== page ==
Skip to content

This year's honorees are reshaping the future. Join us.


Five Conservation Heroes You Should Follow

September 2, 2016

As all eyes in the environmental scene turn to the IUCN World Conservation Congress this week, we are sharing the Twitter handles of conservation activists who have received international acclaim for their  efforts — from creating their country’s first national park to stopping destructive dams. While many Prize winners are active on Twitter, these five heroes (and ‘sheroes’!) have stood out as they share informative and inspiring content on the latest news in conservation: 

Ignace Schops (2008, Europe). Photo: Goldman Environmental Prize.

Who? Ignace Schops. Founder of Belgium’s first and only National Park and now President of Europe’s largest protected area network.

Tweets: Climate change, renewable energy and endangered species. He also gives tips for managing protected areas and will be attending the IUCN Congress.

Follow him at @ISchops.

Bob Brown (1990, Islands & Island Nations). Photo: Sea Shepherd Australia.
Who? Bob Brown. Stopped the damming of Australia’s last free-flowing river. He is now a steadfast defender of one of Tasmania’s last remaining temperate rainforests and an advocate for protecting Australia’s seas from oil exploration.

Tweets: Beautiful photos showing Australia’s biodiversity, reports environmental crimes and provides updates on his voyages with Sea Shepherd Australia.

Follow him at @BobBrownFndn.Ikal Angelei (2012, Africa). Photo: Goldman Environmental Prize.

Who? Ikal Angelei. Fought against the construction of the massive Gibe 3 Dam from encroaching on the largest desert lake in the world, Lake Turkana. She is now director of Friends of Lake Turkana which advocates for the rights of indigenous communities whose livelihoods depend on the lake.

Tweets: Climate change, indigenous rights, inequality, water governance and women’s empowerment. Also shares inspirational quotes!

Follow her at @Ikal_Angelei.

Howard Wood (2015, Europe). Photo: Goldman Environmental Prize.

Who? Howard Wood. Creator of Scotland’s first community-developed Marine Protected Area. He now educates and inspires the next generation to safeguard their precious marine resource.

Tweets: Stunning images of marine ecosystems, sustainable fishing and scuba diving. He is also a staunch advocate for ocean protection and stands in solidarity with environmental defenders at risk.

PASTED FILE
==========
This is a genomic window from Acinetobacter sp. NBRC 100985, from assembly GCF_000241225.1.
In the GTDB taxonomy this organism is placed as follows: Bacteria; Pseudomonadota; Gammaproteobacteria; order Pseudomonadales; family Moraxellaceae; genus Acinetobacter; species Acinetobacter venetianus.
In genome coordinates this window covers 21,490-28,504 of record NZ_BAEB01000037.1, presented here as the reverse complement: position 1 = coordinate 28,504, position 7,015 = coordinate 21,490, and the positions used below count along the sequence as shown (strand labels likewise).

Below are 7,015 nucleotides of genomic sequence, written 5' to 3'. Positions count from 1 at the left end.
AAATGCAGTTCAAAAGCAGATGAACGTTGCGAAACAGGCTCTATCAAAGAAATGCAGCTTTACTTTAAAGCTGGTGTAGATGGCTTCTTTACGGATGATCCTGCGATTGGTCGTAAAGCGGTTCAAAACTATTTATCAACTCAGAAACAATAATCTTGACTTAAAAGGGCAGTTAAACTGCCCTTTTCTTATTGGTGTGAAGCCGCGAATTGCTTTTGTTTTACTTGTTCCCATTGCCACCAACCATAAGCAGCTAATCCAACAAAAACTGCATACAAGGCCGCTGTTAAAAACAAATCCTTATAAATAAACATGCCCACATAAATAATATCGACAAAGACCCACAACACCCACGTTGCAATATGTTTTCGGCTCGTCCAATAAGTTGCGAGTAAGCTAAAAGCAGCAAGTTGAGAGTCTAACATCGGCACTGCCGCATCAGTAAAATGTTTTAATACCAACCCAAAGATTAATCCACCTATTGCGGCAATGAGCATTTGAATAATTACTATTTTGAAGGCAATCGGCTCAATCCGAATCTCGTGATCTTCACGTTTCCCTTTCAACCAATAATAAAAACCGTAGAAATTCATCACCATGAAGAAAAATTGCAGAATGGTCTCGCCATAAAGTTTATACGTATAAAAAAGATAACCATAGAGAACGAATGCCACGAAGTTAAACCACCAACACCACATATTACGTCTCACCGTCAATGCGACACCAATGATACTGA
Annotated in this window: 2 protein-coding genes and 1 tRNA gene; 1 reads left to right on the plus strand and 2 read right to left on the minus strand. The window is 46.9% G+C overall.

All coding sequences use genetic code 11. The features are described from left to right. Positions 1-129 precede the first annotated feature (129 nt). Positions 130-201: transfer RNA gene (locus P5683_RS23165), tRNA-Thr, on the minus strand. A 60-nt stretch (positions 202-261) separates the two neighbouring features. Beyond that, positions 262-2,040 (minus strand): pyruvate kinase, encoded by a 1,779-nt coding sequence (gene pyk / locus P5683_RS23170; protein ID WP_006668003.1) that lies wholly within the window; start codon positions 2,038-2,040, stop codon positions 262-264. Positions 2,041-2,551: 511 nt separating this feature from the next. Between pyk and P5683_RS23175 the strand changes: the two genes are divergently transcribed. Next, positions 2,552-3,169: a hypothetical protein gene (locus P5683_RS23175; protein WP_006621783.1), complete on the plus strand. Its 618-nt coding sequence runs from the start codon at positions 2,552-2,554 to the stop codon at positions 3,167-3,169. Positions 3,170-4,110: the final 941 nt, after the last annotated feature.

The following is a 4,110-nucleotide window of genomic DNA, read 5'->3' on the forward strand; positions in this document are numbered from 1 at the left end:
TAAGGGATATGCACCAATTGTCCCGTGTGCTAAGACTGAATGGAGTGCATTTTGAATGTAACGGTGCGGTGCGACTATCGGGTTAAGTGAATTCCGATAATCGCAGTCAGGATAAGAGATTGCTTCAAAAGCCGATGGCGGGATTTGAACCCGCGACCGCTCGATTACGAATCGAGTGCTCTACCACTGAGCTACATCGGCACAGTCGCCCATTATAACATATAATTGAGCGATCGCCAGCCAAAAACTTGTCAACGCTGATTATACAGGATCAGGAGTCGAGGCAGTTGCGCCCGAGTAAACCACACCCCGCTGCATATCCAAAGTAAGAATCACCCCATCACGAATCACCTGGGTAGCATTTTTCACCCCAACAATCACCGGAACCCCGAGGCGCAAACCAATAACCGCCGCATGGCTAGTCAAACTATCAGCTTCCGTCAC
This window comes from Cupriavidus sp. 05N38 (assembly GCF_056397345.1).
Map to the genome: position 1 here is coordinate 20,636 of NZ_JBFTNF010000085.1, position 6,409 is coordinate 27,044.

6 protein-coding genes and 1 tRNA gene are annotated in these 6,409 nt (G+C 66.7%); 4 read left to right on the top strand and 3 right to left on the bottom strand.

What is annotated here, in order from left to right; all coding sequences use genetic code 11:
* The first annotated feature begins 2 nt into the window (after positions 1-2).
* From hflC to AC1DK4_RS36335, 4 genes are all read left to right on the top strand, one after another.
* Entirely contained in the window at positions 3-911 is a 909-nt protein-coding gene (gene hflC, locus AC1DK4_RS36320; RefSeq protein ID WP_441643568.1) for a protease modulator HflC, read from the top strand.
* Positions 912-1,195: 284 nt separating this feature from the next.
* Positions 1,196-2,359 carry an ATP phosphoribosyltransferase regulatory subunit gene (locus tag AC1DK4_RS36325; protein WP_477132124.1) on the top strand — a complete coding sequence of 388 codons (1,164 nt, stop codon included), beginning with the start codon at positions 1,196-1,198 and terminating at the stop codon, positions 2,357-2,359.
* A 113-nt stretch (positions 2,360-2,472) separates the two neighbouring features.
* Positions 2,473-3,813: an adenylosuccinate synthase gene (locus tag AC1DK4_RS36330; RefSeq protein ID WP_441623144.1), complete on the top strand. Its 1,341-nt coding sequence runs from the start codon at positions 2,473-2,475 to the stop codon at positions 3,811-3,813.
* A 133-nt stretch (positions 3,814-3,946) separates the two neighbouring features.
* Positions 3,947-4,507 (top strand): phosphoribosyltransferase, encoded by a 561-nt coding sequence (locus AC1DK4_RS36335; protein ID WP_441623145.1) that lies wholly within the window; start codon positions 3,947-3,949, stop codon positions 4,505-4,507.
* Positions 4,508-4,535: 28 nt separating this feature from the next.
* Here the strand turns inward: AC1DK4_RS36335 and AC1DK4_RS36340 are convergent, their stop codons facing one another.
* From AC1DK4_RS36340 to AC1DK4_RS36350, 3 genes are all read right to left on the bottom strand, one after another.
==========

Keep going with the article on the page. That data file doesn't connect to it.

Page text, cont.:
Follow him at @coastchair.Thuli Makama (2010, Africa). Photo: Goldman Environmental Prize.

Who? Thuli Makama. Environmental attorney who helped communities in Swaziland win the public right to participation in environmental decisions, including local people in conservation efforts. She now works to stop the exploitation of the country’s wildlife.

Tweets: Swazi politics and eco-tourism. Is also an advocate against poaching and the illegal wildlife trade.

Follow her at @b_thuli.

Don’t miss your chance to connect with these activists ahead of one of the largest conferences in the field of conservation!

Related Posts

Prize Winners Today: Jean Wiener Champions Sustainable Development and Marine Conservation in Haiti

February 16, 2022 – By Ellen Lomonico

Colorful fish dotted the walls of Jean Wiener’s home office as he logged on to our interview. Outside in Washington, D.C., it was a high of 27 degrees Fahrenheit. Just a few weeks earlier, snow had blanketed the ground, giving the capitol city a white Christmas. It’s a far cry from the tropical climate of…

Read more

Thai Van Nguyen: Protecting the Pangolin, the World’s Most Trafficked Animal

June 21, 2021

By Thai Van Nguyen I was born in a rural area in Vietnam, near Cuc Phuong—the first national park in Vietnam, in the Ninh Binh province. During my childhood, I was proud to live close to the park—a marvelous home to thousands of species—but I was horrified to witness wild animals being captured or killed…

Read more

Prize Winners Today: Rudi Putra on Conserving Indonesia’s Leuser Ecosystem

April 15, 2021 – By Ellen Lomonico

Decreased poaching, collaborative conservation, community engagement, and rebounding wildlife populations? Against a backdrop of weighty environmental headlines typically fueling my eco-anxiety, interviewing Rudi Putra (Indonesia, 2014) was like a breath of fresh air. “I’m an optimist because I’ve seen positive change happen in the Leuser Ecosystem,” Rudi remarked as we discussed his conservation work in…

Read more